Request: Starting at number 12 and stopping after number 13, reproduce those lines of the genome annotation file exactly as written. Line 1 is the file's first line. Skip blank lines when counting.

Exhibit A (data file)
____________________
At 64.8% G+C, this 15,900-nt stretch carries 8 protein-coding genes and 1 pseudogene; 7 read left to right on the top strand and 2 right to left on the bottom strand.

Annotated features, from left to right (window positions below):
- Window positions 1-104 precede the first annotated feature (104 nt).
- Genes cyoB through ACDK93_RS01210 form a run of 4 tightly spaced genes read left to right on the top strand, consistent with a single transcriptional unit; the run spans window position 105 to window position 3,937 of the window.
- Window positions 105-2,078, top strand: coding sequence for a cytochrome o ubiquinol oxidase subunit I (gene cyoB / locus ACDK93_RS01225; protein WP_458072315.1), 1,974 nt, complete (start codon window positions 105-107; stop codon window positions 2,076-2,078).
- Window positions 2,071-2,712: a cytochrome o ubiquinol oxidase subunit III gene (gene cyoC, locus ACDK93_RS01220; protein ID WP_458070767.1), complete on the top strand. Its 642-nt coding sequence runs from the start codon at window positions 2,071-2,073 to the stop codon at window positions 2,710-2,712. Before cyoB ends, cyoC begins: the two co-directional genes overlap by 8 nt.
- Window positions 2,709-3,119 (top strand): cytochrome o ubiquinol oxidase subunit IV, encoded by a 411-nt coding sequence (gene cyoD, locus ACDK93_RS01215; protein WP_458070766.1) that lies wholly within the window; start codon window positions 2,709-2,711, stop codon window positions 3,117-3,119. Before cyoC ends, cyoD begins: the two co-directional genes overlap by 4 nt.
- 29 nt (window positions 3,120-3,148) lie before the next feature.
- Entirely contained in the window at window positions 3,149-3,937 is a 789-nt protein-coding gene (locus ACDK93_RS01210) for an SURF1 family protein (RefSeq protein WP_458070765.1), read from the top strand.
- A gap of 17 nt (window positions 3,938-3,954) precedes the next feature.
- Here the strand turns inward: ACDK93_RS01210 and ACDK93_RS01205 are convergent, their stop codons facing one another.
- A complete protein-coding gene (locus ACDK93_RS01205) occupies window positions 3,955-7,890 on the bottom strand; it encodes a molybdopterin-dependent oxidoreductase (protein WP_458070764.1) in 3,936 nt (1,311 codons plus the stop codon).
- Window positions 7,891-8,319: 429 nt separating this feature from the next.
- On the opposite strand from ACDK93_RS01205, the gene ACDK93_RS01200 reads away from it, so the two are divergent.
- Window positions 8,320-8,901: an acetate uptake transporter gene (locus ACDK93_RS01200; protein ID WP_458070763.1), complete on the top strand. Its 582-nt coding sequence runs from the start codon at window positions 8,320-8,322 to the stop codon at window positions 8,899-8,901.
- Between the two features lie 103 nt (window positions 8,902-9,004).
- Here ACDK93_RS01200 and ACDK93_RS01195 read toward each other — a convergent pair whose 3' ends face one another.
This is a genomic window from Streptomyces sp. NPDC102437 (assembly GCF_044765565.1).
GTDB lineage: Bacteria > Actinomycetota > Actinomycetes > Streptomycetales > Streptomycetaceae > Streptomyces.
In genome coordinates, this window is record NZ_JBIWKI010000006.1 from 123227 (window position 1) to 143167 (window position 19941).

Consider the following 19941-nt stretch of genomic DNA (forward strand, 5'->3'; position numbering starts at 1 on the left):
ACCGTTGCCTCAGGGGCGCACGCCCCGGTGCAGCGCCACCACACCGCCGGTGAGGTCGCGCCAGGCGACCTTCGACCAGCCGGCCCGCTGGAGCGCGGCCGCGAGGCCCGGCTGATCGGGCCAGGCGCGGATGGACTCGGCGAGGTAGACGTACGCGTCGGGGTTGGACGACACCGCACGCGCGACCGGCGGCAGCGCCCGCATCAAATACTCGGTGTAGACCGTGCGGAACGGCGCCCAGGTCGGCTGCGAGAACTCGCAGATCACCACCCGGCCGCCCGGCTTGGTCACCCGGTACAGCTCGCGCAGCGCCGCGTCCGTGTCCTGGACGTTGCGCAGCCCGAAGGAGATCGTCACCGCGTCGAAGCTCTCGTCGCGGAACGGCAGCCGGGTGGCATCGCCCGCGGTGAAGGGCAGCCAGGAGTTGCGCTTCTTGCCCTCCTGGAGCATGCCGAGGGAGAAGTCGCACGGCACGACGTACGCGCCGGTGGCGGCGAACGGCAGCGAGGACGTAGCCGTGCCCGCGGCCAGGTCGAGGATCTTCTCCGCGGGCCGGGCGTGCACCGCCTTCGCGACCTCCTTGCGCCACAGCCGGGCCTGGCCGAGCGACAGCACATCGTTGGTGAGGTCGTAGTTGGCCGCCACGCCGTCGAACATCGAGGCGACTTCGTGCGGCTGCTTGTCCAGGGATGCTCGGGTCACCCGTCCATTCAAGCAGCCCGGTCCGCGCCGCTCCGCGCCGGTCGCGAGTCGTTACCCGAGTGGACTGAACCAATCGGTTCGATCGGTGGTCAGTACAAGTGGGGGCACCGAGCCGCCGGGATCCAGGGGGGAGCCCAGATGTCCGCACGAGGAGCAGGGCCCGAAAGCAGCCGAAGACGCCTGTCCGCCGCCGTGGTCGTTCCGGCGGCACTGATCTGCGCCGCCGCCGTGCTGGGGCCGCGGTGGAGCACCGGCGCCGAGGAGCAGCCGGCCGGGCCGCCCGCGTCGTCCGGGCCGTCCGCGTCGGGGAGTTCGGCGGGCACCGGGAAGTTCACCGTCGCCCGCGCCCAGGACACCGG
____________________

- A complete protein-coding gene (locus ACDK93_RS01205) occupies window positions 3,955-7,890 on the bottom strand; it encodes a molybdopterin-dependent oxidoreductase (protein WP_458070764.1) in 3,936 nt (1,311 codons plus the stop codon).
- Window positions 7,891-8,319: 429 nt separating this feature from the next.